Barbarians, The

Band members                              Related acts

  line up 1 (1963-65)

- Bruce Benson -- rhythm guitar 
- Jerry Causi -- vocals, bass

- Ronnie Enos -- lead guitar, backing vocals
- Victor "Moulty" Moulton -- drums, percussion 


  line up 2 (1965-67)

- Bruce Benson -- rhythm guitar 
- Jerry Causi -- vocals, bass
NEW - Jeff Morris -- lead guitar (replaced Ronnie Enos)
- Victor "Moulty" Moulton -- drums, percussion 


  line up 3 (1967-68)

- Bruce Benson -- rhythm guitar 
- Victor "Moulty" Moulton -- drums, percussion 

NEW - Walter Parks -- bass (replaced Jerry Causi)

NEW - Denny Romans (aka Demian Bell, aka Dennis Tobell) --

  vocals, guitar (replaced  Jeff Morris)




- Black Pearl (Bruce Benson, Jerry Causi and Jeff Morris) 

- The Blues Mekaniks (Demian Bell)

- Contraband (Dennis Roman)

- Demian Bell (solo efforts)

- Harp N Chords (Dennis Roman)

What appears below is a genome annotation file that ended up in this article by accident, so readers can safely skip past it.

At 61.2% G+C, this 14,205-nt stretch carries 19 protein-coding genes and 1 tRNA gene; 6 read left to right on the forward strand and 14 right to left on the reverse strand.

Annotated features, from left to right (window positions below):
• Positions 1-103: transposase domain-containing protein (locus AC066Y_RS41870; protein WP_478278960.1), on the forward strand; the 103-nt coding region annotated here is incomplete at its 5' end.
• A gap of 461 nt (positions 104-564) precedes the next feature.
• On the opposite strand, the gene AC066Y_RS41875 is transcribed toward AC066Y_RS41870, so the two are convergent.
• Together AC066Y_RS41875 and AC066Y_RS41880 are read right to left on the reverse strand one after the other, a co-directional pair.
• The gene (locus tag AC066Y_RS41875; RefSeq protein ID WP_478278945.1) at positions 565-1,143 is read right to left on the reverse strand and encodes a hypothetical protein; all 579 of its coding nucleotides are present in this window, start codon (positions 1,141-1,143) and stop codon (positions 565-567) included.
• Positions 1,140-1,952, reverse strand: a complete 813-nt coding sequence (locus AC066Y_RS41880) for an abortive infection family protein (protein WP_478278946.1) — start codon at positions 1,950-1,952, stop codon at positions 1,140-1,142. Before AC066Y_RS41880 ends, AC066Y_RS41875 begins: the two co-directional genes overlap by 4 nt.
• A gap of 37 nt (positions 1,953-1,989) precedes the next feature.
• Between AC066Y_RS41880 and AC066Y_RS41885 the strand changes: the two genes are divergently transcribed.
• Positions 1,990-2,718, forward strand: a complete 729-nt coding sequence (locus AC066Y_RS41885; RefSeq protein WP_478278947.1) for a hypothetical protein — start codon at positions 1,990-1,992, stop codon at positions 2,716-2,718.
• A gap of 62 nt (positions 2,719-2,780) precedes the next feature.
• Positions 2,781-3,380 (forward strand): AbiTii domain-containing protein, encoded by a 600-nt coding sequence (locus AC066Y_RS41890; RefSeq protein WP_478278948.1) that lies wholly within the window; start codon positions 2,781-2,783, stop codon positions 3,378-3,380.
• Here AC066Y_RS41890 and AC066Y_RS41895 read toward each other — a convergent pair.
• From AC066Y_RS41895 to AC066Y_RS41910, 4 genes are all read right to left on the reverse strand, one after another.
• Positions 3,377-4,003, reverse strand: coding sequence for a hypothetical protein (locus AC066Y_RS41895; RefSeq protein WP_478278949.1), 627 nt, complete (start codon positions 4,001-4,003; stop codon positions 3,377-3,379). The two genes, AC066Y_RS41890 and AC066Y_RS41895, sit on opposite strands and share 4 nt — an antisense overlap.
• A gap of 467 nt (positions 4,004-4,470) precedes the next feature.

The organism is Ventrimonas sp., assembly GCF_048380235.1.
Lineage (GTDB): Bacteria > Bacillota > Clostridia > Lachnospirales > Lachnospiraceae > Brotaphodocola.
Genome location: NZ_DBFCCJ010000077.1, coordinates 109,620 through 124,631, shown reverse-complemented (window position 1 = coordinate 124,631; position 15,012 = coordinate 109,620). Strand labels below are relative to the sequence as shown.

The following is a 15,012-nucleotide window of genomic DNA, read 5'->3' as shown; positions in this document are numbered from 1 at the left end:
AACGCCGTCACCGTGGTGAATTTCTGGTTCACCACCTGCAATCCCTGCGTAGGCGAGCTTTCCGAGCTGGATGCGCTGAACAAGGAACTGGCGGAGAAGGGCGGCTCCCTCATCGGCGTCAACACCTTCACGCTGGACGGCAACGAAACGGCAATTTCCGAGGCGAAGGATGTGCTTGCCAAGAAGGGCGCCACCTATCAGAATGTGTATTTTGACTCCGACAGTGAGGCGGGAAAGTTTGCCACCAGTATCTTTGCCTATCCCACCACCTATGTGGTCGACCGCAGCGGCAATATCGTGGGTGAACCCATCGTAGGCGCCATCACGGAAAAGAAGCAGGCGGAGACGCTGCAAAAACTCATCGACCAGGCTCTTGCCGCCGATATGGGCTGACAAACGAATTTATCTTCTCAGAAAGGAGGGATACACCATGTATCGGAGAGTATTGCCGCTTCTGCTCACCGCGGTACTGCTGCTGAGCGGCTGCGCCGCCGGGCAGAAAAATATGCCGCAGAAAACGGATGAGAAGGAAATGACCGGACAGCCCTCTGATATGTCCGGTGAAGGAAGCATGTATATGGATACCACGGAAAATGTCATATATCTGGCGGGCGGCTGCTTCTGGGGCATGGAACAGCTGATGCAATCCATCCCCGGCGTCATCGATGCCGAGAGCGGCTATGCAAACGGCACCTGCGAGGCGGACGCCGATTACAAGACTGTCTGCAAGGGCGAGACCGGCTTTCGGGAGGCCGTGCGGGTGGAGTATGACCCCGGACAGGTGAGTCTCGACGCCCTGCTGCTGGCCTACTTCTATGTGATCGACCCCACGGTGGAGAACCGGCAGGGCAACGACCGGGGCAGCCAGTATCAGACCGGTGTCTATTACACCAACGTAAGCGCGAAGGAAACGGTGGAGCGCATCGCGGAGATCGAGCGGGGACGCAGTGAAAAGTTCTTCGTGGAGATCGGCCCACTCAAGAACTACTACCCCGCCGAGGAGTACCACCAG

- Maypole (Denny Romans aka Dennis Tobell)




Genre: garage

Rating: *** (3 stars)

Title:  Are You a Boy, or a Girl

Company: Laurie

Catalog: LLP-2203

Year: 1966

Country/State: Provincetown, Massachusetts

Grade (cover/record): VG/VG+

Comments: mono pressing; name on cover and inner labels; minor marks, but no skips

Available: 1

Catalog ID: 4234

Price: $40.00

Cost: $59.55


One of Provincetown, Massachusetts contributions to rock history, rhythm guitarist Bruce Benson, bassist Jerry Causi, lead guitarist Ronnie Enos, and one-handed singer/drummer Victor "Moulty" Moulton formed The Barbarians in 1964. 


I'm not sure how much truth there is to the story, but the band supposedly sprung out of a white lie Moulton told a cousin.  The cousin supposedly heard Moulton practicing the drums and asked if he was in a band.  Moulton said he was and through out the name The Barbarians.  A couple of weeks later the cousin told Moulton he'd scored them a gig at a local club.  Not wanting to be caught in a lie, in desperation Moulton called musically inclined friends and acquaintances, literally cobbling The Barbarians together days before they were suppose to perform.



 promo photo (what's with the sandals?)


After a personnel change that saw Enos replaced by Jeff Morris, the band signed with the local Joy label, making their recording debut with a 1964 single:




-  'Hey Little Bird' b/w 'You've Got To Understand' (Joy catalog number 45K-290)